Sarangapani Temple Kumbakonam

The temple’s central shrine is shaped like a chariot carried by horses and elephants, with openings on either side depicting Sarangapani’s fall from heaven in the chariot. In the western part of the temple, there is a sculptural image of the sage Hemarishi. The temple’s central shrine contains a picture of Sarangapani in pallikonda posture, with his head resting on his right hand. The Potramarai tank is placed outside the western entrance and faces east.

Sarangapani Temple Kumbakonam

Hemarishi Mandapam is the centre hall of the Potramarai tank. Sarangapani is Kumbakonam’s largest Vishnu temple, with the town’s tallest temple tower. Utharayanya Vaasal is open from 15 January to 15 July, while Dhakshanaya Vaasal is open the rest of the year. The rajagopuram (main doorway) has eleven storeys and stands 173 feet (53 metres) tall.

Facts about Sarangapani Temple

  • Sarangapani Temple is a Hindu temple dedicated to Vishnu, located in Kumbakonam, Tamil Nadu, India.
  • It is one of the Divya Desams, the 108 Vishnu temples venerated by the 12 poet saints, or Alwars, in Nalayira Divya Prabandham.
  • This temple is along Kaveri and is one of the Pancharanga Kshetrams. it is the largest Vishnu temple in Kumbakonam.
  • The basic motions in Bharatanatyam, a South Indian dance genre, are composed of 108 karanas. Some of these karanas are sculpted onto the temple’s walls.
  • Sarangapani temple is ranked third after Srirangam and Tirupathi temples. In the 7th-9th century Vaishnava canon Divya Prabandham, the temple is venerated by Andal in one verse, Periyalvar in three, Bhoothathalvar in two, Thirumalisai Alvar in seven, Peialvar in two, Nammalvar in eleven, and Thirumangai Alvar in 25 verses.
  • The temple is one of the temples built on the banks of the Kaveri River. Pancharanga Kshetrams (also known as Pancharangams, which means “five Rangams or Ranganathas”) is a series of five ancient Hindu temples on the banks of the Kaveri River devoted to Ranganatha, a form of the god Vishnu.
  • The Sarangapani Temple follows Pancharatra Agama and Vadakalai traditions.
  • The Gopuram is massive! One of the tallest at 173 feet height with 90 feet length and 51 feet width! And it’s highly ornate.
  • The Sarangapani Temple sanctum is an architectural marvel, shaped like a chariot carried by horses and elephants. The twin temple chariots are the third largest, weighing 300 tonnes apiece.
  • People believe that the Lord hears their prayers and that they will be rewarded according to their deeds and righteousness.

Famous Festivals In Sarangapani Temple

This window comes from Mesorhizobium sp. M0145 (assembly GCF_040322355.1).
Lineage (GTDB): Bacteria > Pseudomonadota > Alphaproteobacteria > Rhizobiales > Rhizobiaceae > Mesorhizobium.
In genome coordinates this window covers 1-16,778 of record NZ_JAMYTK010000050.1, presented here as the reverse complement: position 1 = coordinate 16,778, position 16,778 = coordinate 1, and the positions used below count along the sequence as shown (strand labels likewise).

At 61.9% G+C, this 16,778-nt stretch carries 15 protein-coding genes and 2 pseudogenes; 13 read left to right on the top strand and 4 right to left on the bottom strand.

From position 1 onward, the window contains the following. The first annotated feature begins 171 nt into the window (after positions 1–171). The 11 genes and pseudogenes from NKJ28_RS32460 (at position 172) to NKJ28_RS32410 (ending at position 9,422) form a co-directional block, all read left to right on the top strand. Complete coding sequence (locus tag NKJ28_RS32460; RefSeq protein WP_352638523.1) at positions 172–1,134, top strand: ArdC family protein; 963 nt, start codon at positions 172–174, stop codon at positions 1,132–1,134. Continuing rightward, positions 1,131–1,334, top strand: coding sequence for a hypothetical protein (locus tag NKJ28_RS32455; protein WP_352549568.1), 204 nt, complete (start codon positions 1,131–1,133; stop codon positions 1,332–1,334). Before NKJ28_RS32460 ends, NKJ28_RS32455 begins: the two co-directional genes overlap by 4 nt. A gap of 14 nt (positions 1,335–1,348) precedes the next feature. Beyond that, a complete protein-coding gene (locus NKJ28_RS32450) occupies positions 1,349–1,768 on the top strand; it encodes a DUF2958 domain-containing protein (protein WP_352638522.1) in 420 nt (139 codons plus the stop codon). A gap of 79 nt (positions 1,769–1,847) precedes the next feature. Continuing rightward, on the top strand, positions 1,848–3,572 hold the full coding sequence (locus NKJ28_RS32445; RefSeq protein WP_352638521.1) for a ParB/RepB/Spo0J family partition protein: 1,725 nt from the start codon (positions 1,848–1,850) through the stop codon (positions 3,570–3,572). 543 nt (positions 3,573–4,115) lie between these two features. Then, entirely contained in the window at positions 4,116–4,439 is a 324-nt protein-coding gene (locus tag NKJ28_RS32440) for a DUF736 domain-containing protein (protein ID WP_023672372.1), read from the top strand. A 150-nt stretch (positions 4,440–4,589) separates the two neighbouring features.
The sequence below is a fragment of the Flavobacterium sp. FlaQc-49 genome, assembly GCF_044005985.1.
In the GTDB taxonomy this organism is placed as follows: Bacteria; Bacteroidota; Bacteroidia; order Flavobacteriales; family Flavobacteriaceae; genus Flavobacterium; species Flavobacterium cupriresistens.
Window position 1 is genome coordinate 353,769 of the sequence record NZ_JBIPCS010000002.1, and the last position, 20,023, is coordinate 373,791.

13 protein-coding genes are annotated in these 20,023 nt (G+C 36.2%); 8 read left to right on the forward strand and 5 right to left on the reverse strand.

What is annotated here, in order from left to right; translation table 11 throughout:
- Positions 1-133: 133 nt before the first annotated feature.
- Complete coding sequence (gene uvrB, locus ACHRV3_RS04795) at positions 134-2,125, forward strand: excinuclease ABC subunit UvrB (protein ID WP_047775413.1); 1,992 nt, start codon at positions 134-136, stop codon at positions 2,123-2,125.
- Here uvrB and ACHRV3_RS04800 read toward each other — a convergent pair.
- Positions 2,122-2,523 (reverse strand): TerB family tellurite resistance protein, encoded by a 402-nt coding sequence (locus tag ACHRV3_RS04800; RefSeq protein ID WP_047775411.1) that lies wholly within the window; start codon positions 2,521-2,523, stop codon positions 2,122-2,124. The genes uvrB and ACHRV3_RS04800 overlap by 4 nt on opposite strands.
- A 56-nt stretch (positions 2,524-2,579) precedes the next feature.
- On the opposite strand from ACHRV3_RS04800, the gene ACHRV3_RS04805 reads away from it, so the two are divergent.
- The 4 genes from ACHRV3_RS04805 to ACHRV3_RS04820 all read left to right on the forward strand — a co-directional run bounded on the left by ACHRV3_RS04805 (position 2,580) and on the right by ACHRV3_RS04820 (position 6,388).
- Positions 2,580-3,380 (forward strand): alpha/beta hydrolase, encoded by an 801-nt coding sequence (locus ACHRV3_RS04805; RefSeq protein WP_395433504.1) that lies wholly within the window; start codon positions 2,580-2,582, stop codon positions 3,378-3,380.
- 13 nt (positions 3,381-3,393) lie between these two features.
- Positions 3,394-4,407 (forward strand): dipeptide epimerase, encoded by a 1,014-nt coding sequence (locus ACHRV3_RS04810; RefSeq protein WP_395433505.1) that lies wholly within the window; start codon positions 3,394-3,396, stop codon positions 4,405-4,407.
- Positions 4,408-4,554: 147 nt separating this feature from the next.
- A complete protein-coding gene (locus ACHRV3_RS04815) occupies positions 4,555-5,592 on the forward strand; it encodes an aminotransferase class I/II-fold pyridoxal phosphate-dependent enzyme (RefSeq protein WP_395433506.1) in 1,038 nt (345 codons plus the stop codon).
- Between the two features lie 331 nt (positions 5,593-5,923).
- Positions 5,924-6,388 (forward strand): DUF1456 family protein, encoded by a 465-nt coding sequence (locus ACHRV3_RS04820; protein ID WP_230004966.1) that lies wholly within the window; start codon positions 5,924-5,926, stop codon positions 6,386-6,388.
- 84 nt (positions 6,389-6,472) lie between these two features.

• Akshaya Tritiyai – 12 Garuda Sevai Chaitra Brahma Utsavam celebrated during the Tamil month of Chittirai (April – May)
  • Brahmmotsavam is the major festival celebrated in the temple.
  • The temple chariot festival is the most prominent festival of the temple, celebrated during the Tamil month of Chittirai
  • Diwali – Diwali is one of the most admired and auspicious festivals in the town.
  • Chitra Poornima is also a significant occasion for celebration in the temple.
  • Vaikuntha Ekadashi – Vaikuntha Ekadashi celebrated during the Tamil month of Margazhi (December–January) is the major festival celebrated in the temple.

How to Reach Sarangapani Temple

Sarangapani Temple is a Vishnu shrine located in the Kumbakonam in Tamil Nadu.

By Air: Trichy International Airport is about 88 kilometres from the temple and can be reached by road from there.

By Railway: The Kumbakonam town, with sound rail connectivity, is only 3 kilometres away.

By Roadways: There is a frequent bus service available. It is 2 kilometres from the Kumbakonam Bus Terminal.

Also Read –  Oppiliappan Temple

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Saturday 7 AM - 9 PM
Sunday 7 AM - 9 PM
Monday 7 AM - 9 PM
Tuesday 7 AM - 9 PM
Wednesday 7 AM - 9 PM
Thursday 7 AM - 9 PM
Friday 7 AM - 9 PM
Address: Sarangapani Temple, Taluk, Valayapettai Agraharam, Kumbakonam, Tamil Nadu, India
Phone: 9443524529Call Now
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Open Now

Saturday 7 AM - 9 PM
Sunday 7 AM - 9 PM
Monday 7 AM - 9 PM
Tuesday 7 AM - 9 PM
Wednesday 7 AM - 9 PM
Thursday 7 AM - 9 PM
Friday 7 AM - 9 PM
Address: Sarangapani Temple, Taluk, Valayapettai Agraharam, Kumbakonam, Tamil Nadu, India
Phone: 9443524529Call Now